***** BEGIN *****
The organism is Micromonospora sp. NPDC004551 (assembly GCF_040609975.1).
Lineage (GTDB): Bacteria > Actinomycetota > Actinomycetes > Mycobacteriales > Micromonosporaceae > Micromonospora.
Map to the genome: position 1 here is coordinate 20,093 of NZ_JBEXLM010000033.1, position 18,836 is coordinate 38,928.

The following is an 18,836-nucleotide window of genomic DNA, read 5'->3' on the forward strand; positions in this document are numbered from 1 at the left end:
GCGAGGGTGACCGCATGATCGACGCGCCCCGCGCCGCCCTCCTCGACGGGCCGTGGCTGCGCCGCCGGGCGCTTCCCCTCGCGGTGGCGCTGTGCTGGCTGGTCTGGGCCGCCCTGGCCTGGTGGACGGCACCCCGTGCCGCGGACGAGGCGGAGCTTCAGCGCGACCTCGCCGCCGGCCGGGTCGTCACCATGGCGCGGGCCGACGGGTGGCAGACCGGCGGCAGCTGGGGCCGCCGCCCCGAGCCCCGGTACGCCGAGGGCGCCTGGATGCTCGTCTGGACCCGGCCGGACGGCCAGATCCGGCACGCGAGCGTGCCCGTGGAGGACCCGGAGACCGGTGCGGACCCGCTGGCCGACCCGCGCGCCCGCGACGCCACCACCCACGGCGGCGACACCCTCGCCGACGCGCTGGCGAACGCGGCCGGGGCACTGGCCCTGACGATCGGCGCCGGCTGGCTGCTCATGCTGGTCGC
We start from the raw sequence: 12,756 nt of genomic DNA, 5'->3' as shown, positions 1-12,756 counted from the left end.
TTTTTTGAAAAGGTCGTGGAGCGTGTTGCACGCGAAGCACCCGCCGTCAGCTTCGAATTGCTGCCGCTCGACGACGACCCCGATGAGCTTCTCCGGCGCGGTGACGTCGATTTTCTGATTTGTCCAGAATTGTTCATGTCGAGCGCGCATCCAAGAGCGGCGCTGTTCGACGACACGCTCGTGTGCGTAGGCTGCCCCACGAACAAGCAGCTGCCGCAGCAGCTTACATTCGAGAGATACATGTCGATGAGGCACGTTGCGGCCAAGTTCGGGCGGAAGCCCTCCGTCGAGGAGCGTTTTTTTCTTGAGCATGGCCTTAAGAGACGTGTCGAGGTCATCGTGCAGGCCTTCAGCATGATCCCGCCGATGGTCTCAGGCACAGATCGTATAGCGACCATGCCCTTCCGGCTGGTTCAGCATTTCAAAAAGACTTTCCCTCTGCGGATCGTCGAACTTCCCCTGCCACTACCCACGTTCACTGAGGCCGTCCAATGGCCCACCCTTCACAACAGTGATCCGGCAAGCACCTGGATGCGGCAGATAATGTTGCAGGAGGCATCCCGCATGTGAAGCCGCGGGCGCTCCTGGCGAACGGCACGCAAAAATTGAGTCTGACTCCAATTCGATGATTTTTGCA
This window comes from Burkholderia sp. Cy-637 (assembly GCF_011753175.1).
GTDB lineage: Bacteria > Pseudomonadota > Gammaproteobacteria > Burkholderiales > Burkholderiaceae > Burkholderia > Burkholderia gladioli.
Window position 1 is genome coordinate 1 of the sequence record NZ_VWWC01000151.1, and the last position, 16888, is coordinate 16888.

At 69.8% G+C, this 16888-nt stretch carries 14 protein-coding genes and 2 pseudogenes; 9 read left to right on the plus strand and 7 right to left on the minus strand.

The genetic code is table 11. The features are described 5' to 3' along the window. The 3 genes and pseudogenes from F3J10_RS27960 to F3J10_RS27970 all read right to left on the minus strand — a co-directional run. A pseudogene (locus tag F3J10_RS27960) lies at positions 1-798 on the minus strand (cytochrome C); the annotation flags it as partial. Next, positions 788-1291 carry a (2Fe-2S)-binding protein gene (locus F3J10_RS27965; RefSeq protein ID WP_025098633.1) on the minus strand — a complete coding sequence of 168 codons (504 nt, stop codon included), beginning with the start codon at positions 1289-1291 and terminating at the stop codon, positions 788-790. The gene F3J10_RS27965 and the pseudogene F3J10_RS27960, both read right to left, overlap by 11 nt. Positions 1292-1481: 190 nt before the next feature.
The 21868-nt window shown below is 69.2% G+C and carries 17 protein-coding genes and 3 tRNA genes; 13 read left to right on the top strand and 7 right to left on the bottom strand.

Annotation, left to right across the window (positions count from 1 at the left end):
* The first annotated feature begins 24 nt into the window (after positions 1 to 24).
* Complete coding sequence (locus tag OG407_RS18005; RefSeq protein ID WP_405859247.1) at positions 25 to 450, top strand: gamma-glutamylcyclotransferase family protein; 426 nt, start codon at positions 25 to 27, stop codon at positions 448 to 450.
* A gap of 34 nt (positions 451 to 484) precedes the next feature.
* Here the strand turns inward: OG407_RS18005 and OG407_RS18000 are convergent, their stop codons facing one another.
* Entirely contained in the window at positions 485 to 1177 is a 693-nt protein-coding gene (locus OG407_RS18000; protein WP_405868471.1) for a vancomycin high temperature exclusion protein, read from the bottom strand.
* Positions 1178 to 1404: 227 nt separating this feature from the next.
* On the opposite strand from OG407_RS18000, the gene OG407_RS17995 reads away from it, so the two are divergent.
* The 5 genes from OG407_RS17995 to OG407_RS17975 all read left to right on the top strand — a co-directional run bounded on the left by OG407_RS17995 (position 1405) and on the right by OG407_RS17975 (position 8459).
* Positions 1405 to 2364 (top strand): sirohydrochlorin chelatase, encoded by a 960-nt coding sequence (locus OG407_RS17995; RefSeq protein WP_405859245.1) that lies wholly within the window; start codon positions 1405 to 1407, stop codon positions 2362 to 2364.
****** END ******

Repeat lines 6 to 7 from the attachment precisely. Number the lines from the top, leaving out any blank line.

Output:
We start from the raw sequence: 12,756 nt of genomic DNA, 5'->3' as shown, positions 1-12,756 counted from the left end.
TTTTTTGAAAAGGTCGTGGAGCGTGTTGCACGCGAAGCACCCGCCGTCAGCTTCGAATTGCTGCCGCTCGACGACGACCCCGATGAGCTTCTCCGGCGCGGTGACGTCGATTTTCTGATTTGTCCAGAATTGTTCATGTCGAGCGCGCATCCAAGAGCGGCGCTGTTCGACGACACGCTCGTGTGCGTAGGCTGCCCCACGAACAAGCAGCTGCCGCAGCAGCTTACATTCGAGAGATACATGTCGATGAGGCACGTTGCGGCCAAGTTCGGGCGGAAGCCCTCCGTCGAGGAGCGTTTTTTTCTTGAGCATGGCCTTAAGAGACGTGTCGAGGTCATCGTGCAGGCCTTCAGCATGATCCCGCCGATGGTCTCAGGCACAGATCGTATAGCGACCATGCCCTTCCGGCTGGTTCAGCATTTCAAAAAGACTTTCCCTCTGCGGATCGTCGAACTTCCCCTGCCACTACCCACGTTCACTGAGGCCGTCCAATGGCCCACCCTTCACAACAGTGATCCGGCAAGCACCTGGATGCGGCAGATAATGTTGCAGGAGGCATCCCGCATGTGAAGCCGCGGGCGCTCCTGGCGAACGGCACGCAAAAATTGAGTCTGACTCCAATTCGATGATTTTTGCA